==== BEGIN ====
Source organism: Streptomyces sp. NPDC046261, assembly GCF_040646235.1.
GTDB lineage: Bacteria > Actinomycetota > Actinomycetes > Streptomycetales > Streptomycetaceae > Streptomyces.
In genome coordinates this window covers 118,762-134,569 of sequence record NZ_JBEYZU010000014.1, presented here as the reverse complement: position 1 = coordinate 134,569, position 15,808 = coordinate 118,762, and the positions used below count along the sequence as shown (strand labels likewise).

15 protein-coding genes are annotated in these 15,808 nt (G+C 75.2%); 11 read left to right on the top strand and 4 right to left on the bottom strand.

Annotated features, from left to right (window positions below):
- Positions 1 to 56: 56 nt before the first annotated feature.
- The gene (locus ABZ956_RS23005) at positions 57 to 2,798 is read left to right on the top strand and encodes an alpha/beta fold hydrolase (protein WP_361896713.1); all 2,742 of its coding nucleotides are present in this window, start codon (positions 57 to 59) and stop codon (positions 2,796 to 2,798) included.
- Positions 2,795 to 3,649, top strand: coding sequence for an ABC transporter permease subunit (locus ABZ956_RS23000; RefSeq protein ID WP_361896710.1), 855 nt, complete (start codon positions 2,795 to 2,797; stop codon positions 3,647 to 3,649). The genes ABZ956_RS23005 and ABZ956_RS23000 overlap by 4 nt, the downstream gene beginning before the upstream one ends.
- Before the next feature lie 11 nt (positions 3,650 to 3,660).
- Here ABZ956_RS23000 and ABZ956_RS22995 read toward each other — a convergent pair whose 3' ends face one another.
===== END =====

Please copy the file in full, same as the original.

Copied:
Source organism: Streptomyces sp. NPDC046261, assembly GCF_040646235.1.
GTDB lineage: Bacteria > Actinomycetota > Actinomycetes > Streptomycetales > Streptomycetaceae > Streptomyces.
In genome coordinates this window covers 118,762-134,569 of sequence record NZ_JBEYZU010000014.1, presented here as the reverse complement: position 1 = coordinate 134,569, position 15,808 = coordinate 118,762, and the positions used below count along the sequence as shown (strand labels likewise).

15 protein-coding genes are annotated in these 15,808 nt (G+C 75.2%); 11 read left to right on the top strand and 4 right to left on the bottom strand.

Annotated features, from left to right (window positions below):
- Positions 1 to 56: 56 nt before the first annotated feature.
- The gene (locus ABZ956_RS23005) at positions 57 to 2,798 is read left to right on the top strand and encodes an alpha/beta fold hydrolase (protein WP_361896713.1); all 2,742 of its coding nucleotides are present in this window, start codon (positions 57 to 59) and stop codon (positions 2,796 to 2,798) included.
- Positions 2,795 to 3,649, top strand: coding sequence for an ABC transporter permease subunit (locus ABZ956_RS23000; RefSeq protein ID WP_361896710.1), 855 nt, complete (start codon positions 2,795 to 2,797; stop codon positions 3,647 to 3,649). The genes ABZ956_RS23005 and ABZ956_RS23000 overlap by 4 nt, the downstream gene beginning before the upstream one ends.
- Before the next feature lie 11 nt (positions 3,650 to 3,660).
- Here ABZ956_RS23000 and ABZ956_RS22995 read toward each other — a convergent pair whose 3' ends face one another.